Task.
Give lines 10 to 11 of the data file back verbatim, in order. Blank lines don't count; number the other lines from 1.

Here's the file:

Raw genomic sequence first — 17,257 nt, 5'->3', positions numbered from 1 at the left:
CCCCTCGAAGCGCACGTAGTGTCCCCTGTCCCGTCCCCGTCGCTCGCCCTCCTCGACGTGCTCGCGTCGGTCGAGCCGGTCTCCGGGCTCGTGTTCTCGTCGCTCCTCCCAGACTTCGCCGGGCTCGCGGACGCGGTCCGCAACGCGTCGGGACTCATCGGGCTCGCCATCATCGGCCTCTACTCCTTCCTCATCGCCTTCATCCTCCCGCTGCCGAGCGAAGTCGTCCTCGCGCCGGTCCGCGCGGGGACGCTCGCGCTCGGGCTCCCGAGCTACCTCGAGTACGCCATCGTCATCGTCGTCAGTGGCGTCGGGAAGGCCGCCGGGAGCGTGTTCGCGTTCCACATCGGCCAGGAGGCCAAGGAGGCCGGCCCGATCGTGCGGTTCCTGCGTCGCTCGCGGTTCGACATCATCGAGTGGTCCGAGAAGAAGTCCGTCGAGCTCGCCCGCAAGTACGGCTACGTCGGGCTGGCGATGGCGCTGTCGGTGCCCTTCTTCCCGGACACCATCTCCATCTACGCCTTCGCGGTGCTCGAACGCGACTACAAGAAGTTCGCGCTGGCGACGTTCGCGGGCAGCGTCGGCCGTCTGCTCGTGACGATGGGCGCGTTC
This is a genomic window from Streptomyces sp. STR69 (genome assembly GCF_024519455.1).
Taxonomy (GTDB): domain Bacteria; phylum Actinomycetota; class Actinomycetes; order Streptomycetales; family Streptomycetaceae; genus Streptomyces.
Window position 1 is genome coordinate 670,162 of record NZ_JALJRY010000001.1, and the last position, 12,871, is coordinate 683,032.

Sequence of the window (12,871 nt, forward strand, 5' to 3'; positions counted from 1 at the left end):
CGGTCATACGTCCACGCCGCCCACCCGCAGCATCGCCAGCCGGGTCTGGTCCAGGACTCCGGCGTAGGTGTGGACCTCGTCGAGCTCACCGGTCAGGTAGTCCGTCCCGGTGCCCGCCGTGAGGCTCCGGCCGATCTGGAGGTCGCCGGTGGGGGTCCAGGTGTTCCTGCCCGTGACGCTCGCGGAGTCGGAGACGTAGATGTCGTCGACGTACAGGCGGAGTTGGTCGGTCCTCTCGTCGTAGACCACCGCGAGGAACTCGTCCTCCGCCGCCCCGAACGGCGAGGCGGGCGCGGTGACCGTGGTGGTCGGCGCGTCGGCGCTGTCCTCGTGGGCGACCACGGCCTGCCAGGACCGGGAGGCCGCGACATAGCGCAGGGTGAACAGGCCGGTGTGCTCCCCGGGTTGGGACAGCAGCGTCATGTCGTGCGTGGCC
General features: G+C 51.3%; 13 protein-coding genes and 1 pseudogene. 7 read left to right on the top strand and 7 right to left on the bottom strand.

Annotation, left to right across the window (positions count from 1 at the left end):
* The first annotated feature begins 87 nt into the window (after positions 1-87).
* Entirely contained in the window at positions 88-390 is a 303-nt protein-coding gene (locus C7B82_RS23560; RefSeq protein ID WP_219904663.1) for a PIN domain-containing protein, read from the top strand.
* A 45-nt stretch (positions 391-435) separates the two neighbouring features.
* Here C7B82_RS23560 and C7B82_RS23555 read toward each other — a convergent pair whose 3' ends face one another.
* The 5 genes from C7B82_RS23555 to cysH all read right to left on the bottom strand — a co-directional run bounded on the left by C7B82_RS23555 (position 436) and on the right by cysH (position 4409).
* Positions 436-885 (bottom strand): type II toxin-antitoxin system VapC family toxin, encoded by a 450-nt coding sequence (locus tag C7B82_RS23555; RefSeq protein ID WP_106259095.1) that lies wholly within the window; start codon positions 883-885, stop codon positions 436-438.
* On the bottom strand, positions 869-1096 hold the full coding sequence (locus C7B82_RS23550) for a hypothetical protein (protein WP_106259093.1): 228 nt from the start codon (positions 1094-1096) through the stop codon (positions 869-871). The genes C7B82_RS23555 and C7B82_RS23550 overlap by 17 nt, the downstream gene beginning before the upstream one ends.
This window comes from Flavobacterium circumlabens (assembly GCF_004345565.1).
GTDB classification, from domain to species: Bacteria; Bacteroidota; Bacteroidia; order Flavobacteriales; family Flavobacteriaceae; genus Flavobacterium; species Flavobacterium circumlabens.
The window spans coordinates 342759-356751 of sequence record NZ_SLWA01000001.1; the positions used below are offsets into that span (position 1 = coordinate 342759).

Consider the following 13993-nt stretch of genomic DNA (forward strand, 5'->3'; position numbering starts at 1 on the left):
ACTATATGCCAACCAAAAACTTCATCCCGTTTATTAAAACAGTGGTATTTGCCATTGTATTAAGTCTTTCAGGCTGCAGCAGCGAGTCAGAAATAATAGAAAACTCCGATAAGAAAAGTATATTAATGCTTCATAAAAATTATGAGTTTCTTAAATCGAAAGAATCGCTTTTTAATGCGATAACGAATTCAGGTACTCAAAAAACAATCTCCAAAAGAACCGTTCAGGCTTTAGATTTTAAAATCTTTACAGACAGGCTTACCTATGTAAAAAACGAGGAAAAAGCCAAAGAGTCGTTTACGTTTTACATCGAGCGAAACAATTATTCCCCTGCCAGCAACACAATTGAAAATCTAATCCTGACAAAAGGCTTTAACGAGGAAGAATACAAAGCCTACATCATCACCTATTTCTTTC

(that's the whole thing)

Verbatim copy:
* The first annotated feature begins 87 nt into the window (after positions 1-87).
* Entirely contained in the window at positions 88-390 is a 303-nt protein-coding gene (locus C7B82_RS23560; RefSeq protein ID WP_219904663.1) for a PIN domain-containing protein, read from the top strand.